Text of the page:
by Dr. Susan Cain and Debbie Roberts-Loucks
Recently, we received an interesting request for information. The sender, a human resources professional, saw a correlation between what Monty does in the round pen with horses to inspire trust and motivation and how it can impact the workplace. Click here to download further information about the retreats and workshops based on Monty’s principles that are offered to corporations at Flag Is Farms.
Have you ever looked at applying “Equus” in changing the progressive disciplinary systems of companies? If yes, I would love to get my hands on materials that you have developed for this purpose. If not, I’d especially enjoy speaking with you again and see what your thoughts are on this.
Creating circumstances to help horses or humans perform at their best requires similar skills.
A round pen and a learning environment in the workplace must start with the absence of fear, an abundance of support and encouragement, transparent expectations, and a negotiated agreement to moving forward. Force can create short-term responses, but can build resentment later. Monty shared a story from his book, the New York Times Best Seller, The Man Who Listens to Horses:
The most influential teacher in my educational career was a nun by the name of Sister Agnes Patricia. The thing I will always remember about her is that she taught me about teaching itself. It was her belief that no teacher could ever teach anyone anything. She felt her task, as a teacher was to create an environment in which the student can learn.
Her opinion was that knowledge needs to be pulled into the brain by the student, not pushed into it by the teacher. Knowledge was not to be forced on a student. The brain has to be receptive, malleable and most importantly desirous of that knowledge. I apply the same philosophy to training horses. To use the word ‘teach’ implies an injection of knowledge, but it is my opinion – garnered from Sister Agnes – that there is no such thing as teaching, only learning.
Setting the right environment for an employee to turn performance around starts with the assumption that improvements cannot be forced.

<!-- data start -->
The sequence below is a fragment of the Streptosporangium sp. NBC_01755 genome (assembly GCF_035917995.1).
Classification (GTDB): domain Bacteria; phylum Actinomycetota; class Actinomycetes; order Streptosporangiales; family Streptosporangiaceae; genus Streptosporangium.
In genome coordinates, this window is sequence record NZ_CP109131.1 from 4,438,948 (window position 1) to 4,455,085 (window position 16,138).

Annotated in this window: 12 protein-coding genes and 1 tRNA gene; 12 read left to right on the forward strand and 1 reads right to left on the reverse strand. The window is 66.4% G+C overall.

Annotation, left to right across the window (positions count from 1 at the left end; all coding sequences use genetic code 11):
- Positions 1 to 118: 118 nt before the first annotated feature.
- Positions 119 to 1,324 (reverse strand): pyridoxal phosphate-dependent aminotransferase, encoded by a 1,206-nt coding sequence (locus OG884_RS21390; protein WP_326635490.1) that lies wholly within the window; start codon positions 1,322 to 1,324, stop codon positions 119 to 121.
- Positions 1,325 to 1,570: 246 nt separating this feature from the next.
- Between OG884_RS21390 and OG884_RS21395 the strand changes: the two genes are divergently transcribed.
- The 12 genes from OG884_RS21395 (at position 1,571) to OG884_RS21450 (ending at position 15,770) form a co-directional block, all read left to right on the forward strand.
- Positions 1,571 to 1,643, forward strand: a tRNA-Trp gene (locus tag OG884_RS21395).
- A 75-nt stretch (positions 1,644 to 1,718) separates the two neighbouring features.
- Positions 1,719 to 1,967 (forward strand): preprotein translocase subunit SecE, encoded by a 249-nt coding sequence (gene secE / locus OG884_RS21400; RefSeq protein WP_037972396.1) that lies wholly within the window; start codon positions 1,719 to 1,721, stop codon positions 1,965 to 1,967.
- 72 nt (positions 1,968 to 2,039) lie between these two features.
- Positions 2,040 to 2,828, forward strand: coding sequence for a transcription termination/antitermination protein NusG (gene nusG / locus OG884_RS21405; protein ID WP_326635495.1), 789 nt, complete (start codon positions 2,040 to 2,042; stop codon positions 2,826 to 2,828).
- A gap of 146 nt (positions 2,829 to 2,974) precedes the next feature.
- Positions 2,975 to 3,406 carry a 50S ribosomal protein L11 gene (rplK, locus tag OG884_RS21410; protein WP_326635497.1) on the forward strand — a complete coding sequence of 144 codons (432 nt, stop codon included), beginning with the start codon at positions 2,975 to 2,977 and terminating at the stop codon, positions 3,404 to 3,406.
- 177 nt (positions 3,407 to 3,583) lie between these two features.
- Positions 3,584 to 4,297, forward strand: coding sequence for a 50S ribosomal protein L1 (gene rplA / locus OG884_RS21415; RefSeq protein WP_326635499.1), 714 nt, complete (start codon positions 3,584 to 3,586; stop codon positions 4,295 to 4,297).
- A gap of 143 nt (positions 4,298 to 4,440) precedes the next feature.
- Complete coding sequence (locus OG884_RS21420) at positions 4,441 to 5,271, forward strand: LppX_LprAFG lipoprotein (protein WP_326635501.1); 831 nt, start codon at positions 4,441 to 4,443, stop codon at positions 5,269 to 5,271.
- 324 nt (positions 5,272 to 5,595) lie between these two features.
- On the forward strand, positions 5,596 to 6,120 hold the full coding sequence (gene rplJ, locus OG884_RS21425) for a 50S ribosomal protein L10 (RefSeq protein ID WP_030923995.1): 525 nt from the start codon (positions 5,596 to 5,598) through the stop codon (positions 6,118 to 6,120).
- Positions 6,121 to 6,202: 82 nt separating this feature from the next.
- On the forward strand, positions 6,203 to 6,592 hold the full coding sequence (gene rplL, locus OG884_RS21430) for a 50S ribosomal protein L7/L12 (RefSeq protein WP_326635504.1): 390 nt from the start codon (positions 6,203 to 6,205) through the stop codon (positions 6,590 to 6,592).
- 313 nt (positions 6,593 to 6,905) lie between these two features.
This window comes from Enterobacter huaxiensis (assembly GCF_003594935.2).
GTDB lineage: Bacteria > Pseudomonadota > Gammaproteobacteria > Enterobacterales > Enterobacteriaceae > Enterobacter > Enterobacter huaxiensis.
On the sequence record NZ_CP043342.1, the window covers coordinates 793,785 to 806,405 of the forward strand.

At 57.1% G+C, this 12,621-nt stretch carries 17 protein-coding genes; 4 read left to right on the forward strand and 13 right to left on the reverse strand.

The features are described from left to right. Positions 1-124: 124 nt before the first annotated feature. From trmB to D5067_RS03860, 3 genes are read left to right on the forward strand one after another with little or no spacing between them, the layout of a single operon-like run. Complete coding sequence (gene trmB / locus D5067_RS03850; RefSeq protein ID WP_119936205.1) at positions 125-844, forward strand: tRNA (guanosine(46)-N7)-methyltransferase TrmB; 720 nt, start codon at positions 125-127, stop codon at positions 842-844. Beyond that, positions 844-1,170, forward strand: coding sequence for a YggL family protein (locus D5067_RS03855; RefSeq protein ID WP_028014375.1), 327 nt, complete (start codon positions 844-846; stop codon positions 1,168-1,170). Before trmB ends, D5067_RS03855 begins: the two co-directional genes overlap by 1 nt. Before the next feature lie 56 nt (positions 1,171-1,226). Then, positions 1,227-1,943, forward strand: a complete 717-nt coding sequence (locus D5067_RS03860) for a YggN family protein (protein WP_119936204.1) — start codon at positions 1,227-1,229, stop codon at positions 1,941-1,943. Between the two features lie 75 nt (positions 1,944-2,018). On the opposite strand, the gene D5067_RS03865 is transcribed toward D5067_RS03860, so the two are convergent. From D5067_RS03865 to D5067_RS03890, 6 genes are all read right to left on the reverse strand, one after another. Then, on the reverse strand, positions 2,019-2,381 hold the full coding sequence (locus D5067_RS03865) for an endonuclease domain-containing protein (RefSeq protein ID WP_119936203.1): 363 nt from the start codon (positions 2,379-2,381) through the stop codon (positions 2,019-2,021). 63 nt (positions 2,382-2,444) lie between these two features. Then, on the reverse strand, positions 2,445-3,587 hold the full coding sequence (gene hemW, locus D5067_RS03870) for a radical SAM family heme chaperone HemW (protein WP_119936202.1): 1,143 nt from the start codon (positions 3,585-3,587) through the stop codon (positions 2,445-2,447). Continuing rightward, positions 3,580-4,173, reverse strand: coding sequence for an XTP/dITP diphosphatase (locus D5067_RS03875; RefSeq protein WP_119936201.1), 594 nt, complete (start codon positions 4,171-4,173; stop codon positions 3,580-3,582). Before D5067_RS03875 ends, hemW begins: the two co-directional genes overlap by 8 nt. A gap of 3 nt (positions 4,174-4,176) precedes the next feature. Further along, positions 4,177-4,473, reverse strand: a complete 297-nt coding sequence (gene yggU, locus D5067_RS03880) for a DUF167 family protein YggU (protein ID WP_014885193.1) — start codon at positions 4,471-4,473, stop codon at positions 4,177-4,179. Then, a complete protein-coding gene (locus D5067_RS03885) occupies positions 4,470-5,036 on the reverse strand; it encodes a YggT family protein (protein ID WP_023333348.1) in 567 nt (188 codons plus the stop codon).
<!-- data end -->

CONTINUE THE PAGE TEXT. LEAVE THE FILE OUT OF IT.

We have created three vital lessons that taken from “Join-Up”:
1. Respect for freedom of choice: In the round pen, free choice is placed on the table and the human leader offers support for change. In the workplace, an effective manager or leader might also disclose consequences if a performance is not improved. The crucial learning lesson from the round pen is that free choice is engaged, and horse or human have options-resist or engage. Resentence, the ability to say no, forms the basis for any possible commitment, replacing compliance and lip service. As a trainer, Monty treats horses that are resistive with the same respect as horses that have decided to “Join-Up.”
2. Resist the temptation to react: Tension and reaction limit the ability to manage the changing situation. Stay neutral and step outside the need to fix. Stay involved and available. Listen to your follower. Offer affirmation. How can you facilitate the situation so that it culminates in the best interest for all?
3. Generate options: If the follower decides not to “Join-Up” and improve performance, be very careful about lowering your standards to accommodate their choice. There are still many options for them, including employment elsewhere, a change in position, or other options that perhaps they were unable to see before. What skill or information gaps can you help close to help them move forward?
Even a horse that decides to “Join-Up” has specific fears to overcome and lessons to learn. How can you help your follower move forward, even if it is not with you?
Watch the Join-Up in Monty’s video above, and think about other ways you can transfer the key learning’s from round pen to the office. Contact Susan Cain for more information at email@example.com.